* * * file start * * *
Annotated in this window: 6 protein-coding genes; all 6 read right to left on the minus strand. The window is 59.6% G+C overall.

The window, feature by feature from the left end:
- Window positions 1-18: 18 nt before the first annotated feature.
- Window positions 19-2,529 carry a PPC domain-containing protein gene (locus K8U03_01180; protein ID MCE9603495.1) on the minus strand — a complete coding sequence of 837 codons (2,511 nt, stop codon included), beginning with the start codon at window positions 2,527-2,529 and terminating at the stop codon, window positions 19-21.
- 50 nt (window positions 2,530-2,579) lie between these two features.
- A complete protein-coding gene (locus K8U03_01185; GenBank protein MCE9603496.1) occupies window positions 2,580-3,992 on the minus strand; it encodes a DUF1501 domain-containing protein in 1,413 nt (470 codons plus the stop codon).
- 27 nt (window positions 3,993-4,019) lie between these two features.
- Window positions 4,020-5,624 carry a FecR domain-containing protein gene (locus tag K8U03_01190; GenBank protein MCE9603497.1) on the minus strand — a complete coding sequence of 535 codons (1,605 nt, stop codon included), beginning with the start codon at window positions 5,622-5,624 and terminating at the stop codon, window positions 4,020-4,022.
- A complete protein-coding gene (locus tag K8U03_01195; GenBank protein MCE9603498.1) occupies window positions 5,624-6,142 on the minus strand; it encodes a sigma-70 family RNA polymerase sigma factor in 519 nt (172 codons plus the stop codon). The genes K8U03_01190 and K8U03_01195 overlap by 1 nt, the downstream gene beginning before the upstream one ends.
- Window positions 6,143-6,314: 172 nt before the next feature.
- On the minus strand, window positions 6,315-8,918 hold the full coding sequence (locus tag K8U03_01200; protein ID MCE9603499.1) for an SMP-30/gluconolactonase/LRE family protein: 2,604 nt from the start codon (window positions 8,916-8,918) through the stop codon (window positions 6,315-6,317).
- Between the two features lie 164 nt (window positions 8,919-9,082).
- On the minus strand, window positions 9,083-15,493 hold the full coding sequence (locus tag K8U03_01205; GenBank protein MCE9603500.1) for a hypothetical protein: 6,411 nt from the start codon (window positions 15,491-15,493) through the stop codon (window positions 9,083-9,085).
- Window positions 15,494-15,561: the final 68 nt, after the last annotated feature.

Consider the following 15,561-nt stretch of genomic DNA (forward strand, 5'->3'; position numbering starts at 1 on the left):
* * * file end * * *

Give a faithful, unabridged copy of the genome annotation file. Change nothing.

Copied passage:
Annotated in this window: 6 protein-coding genes; all 6 read right to left on the minus strand. The window is 59.6% G+C overall.

The window, feature by feature from the left end:
- Window positions 1-18: 18 nt before the first annotated feature.
- Window positions 19-2,529 carry a PPC domain-containing protein gene (locus K8U03_01180; protein ID MCE9603495.1) on the minus strand — a complete coding sequence of 837 codons (2,511 nt, stop codon included), beginning with the start codon at window positions 2,527-2,529 and terminating at the stop codon, window positions 19-21.
- 50 nt (window positions 2,530-2,579) lie between these two features.
- A complete protein-coding gene (locus K8U03_01185; GenBank protein MCE9603496.1) occupies window positions 2,580-3,992 on the minus strand; it encodes a DUF1501 domain-containing protein in 1,413 nt (470 codons plus the stop codon).
- 27 nt (window positions 3,993-4,019) lie between these two features.
- Window positions 4,020-5,624 carry a FecR domain-containing protein gene (locus tag K8U03_01190; GenBank protein MCE9603497.1) on the minus strand — a complete coding sequence of 535 codons (1,605 nt, stop codon included), beginning with the start codon at window positions 5,622-5,624 and terminating at the stop codon, window positions 4,020-4,022.
- A complete protein-coding gene (locus tag K8U03_01195; GenBank protein MCE9603498.1) occupies window positions 5,624-6,142 on the minus strand; it encodes a sigma-70 family RNA polymerase sigma factor in 519 nt (172 codons plus the stop codon). The genes K8U03_01190 and K8U03_01195 overlap by 1 nt, the downstream gene beginning before the upstream one ends.
- Window positions 6,143-6,314: 172 nt before the next feature.
- On the minus strand, window positions 6,315-8,918 hold the full coding sequence (locus tag K8U03_01200; protein ID MCE9603499.1) for an SMP-30/gluconolactonase/LRE family protein: 2,604 nt from the start codon (window positions 8,916-8,918) through the stop codon (window positions 6,315-6,317).
- Between the two features lie 164 nt (window positions 8,919-9,082).
- On the minus strand, window positions 9,083-15,493 hold the full coding sequence (locus tag K8U03_01205; GenBank protein MCE9603500.1) for a hypothetical protein: 6,411 nt from the start codon (window positions 15,491-15,493) through the stop codon (window positions 9,083-9,085).
- Window positions 15,494-15,561: the final 68 nt, after the last annotated feature.

Consider the following 15,561-nt stretch of genomic DNA (forward strand, 5'->3'; position numbering starts at 1 on the left):